Capos are an easy way to change your key in a flash. You clamp them on, bingo. New key.
Really experienced players with well developed hands can avoid capos. They just play what they need to play.
Even so, capos can be helpful, even to experienced players. I, for one, prefer top chords to barre chords. A capo lets me play in top chords keys that would be totally barred. I like that.
Keep in mind how and where you will use a capo. If you’re on a crowded stage, a capo that clips to a headstock can be a handy thing—unless you whip your guitar around a lot. If you’re playing at home, pretty much any capo will do.
As with anything, there are super high-end capos for super high-end guitars. If you’re interested in discussing them, shoot me a message and we’ll chat.
In the meantime, here are three highly-rated capos.
Ned Steinberger, a designer of really cool, futuristic and generally badass guitars, helped D’Addario Planet Waves design this patent-pending capo.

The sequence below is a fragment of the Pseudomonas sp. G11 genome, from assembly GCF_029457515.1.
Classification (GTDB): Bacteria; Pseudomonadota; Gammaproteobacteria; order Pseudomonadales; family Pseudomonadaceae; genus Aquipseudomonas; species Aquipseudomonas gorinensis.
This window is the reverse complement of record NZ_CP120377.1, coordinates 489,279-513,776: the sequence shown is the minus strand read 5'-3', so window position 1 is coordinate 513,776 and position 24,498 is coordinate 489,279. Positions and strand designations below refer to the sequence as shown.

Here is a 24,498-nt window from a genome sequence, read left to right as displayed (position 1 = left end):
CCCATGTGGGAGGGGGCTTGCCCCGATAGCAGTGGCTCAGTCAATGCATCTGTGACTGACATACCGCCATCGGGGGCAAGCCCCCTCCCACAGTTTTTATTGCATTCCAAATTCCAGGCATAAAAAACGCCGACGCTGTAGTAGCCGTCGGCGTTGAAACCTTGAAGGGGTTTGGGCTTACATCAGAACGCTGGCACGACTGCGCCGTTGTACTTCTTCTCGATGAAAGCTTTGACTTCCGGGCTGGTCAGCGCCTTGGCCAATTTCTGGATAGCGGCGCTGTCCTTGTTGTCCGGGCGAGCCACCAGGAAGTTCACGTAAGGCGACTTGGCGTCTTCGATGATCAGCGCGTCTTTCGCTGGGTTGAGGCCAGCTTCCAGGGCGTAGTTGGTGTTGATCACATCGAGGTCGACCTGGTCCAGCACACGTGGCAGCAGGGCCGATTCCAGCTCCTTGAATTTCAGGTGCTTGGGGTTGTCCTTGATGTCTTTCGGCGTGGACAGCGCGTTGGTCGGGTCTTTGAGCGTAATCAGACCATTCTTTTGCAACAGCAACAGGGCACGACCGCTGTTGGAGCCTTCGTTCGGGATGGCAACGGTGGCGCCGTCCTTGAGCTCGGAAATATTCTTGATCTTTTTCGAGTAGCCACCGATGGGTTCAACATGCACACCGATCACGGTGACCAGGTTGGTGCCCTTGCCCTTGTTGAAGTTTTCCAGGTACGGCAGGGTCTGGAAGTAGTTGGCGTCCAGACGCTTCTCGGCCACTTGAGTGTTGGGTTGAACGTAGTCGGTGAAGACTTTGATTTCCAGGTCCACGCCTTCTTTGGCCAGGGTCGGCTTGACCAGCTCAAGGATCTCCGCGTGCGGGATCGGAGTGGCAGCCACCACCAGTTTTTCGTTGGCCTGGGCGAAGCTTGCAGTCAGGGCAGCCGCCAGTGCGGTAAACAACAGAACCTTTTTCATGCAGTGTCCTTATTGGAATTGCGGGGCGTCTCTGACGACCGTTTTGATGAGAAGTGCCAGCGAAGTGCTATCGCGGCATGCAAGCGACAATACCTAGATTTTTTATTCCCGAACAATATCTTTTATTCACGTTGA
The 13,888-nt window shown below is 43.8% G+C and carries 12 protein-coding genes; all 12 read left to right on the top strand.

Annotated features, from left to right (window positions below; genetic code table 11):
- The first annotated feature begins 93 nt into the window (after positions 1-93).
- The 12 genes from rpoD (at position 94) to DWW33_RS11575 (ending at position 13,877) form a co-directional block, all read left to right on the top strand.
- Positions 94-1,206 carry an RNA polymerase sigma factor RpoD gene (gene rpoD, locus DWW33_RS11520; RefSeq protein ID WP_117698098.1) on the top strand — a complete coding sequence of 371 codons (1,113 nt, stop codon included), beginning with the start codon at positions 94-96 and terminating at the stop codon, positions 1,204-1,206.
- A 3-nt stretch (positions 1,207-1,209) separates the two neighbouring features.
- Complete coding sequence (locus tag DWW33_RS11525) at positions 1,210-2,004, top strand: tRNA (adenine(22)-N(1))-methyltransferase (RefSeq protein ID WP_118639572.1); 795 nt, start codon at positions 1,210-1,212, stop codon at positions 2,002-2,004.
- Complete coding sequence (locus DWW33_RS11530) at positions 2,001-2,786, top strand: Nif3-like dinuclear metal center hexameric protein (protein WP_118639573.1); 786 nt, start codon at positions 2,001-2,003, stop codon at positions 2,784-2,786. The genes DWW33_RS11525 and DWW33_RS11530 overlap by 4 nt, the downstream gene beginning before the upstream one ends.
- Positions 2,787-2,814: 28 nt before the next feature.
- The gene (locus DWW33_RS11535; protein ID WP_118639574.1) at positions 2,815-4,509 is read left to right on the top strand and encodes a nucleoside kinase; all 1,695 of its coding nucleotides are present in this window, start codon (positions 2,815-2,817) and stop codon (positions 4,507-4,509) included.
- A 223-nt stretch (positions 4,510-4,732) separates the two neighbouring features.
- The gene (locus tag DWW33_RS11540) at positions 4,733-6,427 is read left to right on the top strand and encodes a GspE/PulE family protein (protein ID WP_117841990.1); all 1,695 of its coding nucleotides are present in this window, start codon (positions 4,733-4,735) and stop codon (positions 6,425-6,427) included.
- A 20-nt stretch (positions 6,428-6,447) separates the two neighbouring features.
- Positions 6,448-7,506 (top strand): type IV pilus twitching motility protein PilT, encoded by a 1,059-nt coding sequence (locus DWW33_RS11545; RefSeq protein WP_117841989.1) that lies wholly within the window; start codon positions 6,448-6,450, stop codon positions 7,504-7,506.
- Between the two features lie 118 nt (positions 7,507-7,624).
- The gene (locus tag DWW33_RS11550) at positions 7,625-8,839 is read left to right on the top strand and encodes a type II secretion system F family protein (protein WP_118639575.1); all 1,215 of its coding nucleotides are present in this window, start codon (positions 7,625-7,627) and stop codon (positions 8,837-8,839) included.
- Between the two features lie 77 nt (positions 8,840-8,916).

It’s made of aerospace aluminum, so it’s strong, light and won’t weigh down your neck. It can handle both 6- and 12-strings.
The NS capo comes with a smooth micrometer screw that allows you to adjust the tension. With capos, apply the Goldilocks rule: Not too strong, not too weak, just right. That’ll keep your instrument in tune and avoid fret buzz,
D’Addario Planet Waves says this capo is easy to operate with one hand. A video shows how. Seems pretty simple to me.
72 reviewers gave this D’Addario Planet Waves capo 4.8 stars.
2. Dunlop Trigger Flat Guitar Capo $12.95
The Dunlop Trigger Flat Capo uses a gripping motion to open, move and set the capo.
It too is made of aerospace aluminum, so it’s light. The strong spring action gives you plenty of grip to set your capo so it stays in key and doesn’t buzz. The padded grips keep your fretboard and neck safe and secure for both 6- and 12-strings.
It comes in gold, silver and black.
A lot of players keep their trigger-style capos on the headstock for easy access. That’s fine, but be sure to set it tight. If you move around a lot, a flying capo can leave a mark.
42 reviewers gave this Dunlop Trigger capo 4.7 stars.
3. Shubb Deluxe S Series Steel String Capo $21.95
This Shubb capo is made of stainless steel and improves on an earlier design. In seller’s words, it features a “new roller design that resists wear and opens and closes more smoothly that the original Shubb capo.”
Shubb also restyled the lever to make its action easier to work.
Shubbs have been beloved since they first came on the scene in 1974. My first capo was a Shubb and I use it still.
78 reviewers gave the Shubb Deluxe S capo 4.8 stars.